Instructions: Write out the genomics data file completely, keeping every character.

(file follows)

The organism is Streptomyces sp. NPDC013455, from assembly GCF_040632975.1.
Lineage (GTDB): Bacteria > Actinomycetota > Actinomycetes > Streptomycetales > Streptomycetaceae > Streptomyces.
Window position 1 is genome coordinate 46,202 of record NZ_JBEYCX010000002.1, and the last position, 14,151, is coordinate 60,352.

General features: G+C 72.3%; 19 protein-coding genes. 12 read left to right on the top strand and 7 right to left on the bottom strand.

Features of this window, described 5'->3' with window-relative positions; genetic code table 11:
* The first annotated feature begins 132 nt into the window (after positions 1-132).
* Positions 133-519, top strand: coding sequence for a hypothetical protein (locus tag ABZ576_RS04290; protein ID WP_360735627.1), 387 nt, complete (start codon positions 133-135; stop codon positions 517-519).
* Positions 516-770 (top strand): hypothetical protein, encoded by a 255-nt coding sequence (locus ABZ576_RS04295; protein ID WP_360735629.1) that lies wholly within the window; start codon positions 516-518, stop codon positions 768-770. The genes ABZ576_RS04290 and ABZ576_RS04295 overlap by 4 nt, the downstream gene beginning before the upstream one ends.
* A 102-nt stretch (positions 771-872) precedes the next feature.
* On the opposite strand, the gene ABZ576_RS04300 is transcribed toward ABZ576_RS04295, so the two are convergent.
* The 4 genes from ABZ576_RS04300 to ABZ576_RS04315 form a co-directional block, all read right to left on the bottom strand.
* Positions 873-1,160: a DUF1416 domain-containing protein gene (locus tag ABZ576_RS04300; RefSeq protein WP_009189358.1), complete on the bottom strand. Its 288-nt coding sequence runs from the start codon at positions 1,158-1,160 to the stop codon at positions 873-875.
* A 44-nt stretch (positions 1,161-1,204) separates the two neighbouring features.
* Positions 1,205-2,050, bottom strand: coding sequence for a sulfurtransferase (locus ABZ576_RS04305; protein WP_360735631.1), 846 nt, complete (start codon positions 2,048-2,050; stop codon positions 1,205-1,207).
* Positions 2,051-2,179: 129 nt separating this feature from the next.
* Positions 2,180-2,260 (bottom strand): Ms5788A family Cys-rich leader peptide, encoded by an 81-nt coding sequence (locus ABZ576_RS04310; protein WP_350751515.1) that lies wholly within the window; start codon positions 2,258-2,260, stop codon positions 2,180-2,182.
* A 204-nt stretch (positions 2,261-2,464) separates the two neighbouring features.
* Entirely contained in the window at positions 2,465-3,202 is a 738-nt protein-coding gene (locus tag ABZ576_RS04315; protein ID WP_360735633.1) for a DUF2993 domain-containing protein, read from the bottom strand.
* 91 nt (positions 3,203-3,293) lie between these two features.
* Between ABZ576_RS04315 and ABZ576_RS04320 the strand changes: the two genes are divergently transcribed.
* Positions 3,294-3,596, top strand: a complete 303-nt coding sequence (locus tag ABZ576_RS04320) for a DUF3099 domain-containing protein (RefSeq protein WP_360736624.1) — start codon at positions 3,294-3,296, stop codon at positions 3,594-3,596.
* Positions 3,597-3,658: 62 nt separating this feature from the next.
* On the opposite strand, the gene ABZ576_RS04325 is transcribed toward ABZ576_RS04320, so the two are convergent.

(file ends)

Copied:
The organism is Streptomyces sp. NPDC013455, from assembly GCF_040632975.1.
Lineage (GTDB): Bacteria > Actinomycetota > Actinomycetes > Streptomycetales > Streptomycetaceae > Streptomyces.
Window position 1 is genome coordinate 46,202 of record NZ_JBEYCX010000002.1, and the last position, 14,151, is coordinate 60,352.

General features: G+C 72.3%; 19 protein-coding genes. 12 read left to right on the top strand and 7 right to left on the bottom strand.

Features of this window, described 5'->3' with window-relative positions; genetic code table 11:
* The first annotated feature begins 132 nt into the window (after positions 1-132).
* Positions 133-519, top strand: coding sequence for a hypothetical protein (locus tag ABZ576_RS04290; protein ID WP_360735627.1), 387 nt, complete (start codon positions 133-135; stop codon positions 517-519).
* Positions 516-770 (top strand): hypothetical protein, encoded by a 255-nt coding sequence (locus ABZ576_RS04295; protein ID WP_360735629.1) that lies wholly within the window; start codon positions 516-518, stop codon positions 768-770. The genes ABZ576_RS04290 and ABZ576_RS04295 overlap by 4 nt, the downstream gene beginning before the upstream one ends.
* A 102-nt stretch (positions 771-872) precedes the next feature.
* On the opposite strand, the gene ABZ576_RS04300 is transcribed toward ABZ576_RS04295, so the two are convergent.
* The 4 genes from ABZ576_RS04300 to ABZ576_RS04315 form a co-directional block, all read right to left on the bottom strand.
* Positions 873-1,160: a DUF1416 domain-containing protein gene (locus tag ABZ576_RS04300; RefSeq protein WP_009189358.1), complete on the bottom strand. Its 288-nt coding sequence runs from the start codon at positions 1,158-1,160 to the stop codon at positions 873-875.
* A 44-nt stretch (positions 1,161-1,204) separates the two neighbouring features.
* Positions 1,205-2,050, bottom strand: coding sequence for a sulfurtransferase (locus ABZ576_RS04305; protein WP_360735631.1), 846 nt, complete (start codon positions 2,048-2,050; stop codon positions 1,205-1,207).
* Positions 2,051-2,179: 129 nt separating this feature from the next.
* Positions 2,180-2,260 (bottom strand): Ms5788A family Cys-rich leader peptide, encoded by an 81-nt coding sequence (locus ABZ576_RS04310; protein WP_350751515.1) that lies wholly within the window; start codon positions 2,258-2,260, stop codon positions 2,180-2,182.
* A 204-nt stretch (positions 2,261-2,464) separates the two neighbouring features.
* Entirely contained in the window at positions 2,465-3,202 is a 738-nt protein-coding gene (locus tag ABZ576_RS04315; protein ID WP_360735633.1) for a DUF2993 domain-containing protein, read from the bottom strand.
* 91 nt (positions 3,203-3,293) lie between these two features.
* Between ABZ576_RS04315 and ABZ576_RS04320 the strand changes: the two genes are divergently transcribed.
* Positions 3,294-3,596, top strand: a complete 303-nt coding sequence (locus tag ABZ576_RS04320) for a DUF3099 domain-containing protein (RefSeq protein WP_360736624.1) — start codon at positions 3,294-3,296, stop codon at positions 3,594-3,596.
* Positions 3,597-3,658: 62 nt separating this feature from the next.
* On the opposite strand, the gene ABZ576_RS04325 is transcribed toward ABZ576_RS04320, so the two are convergent.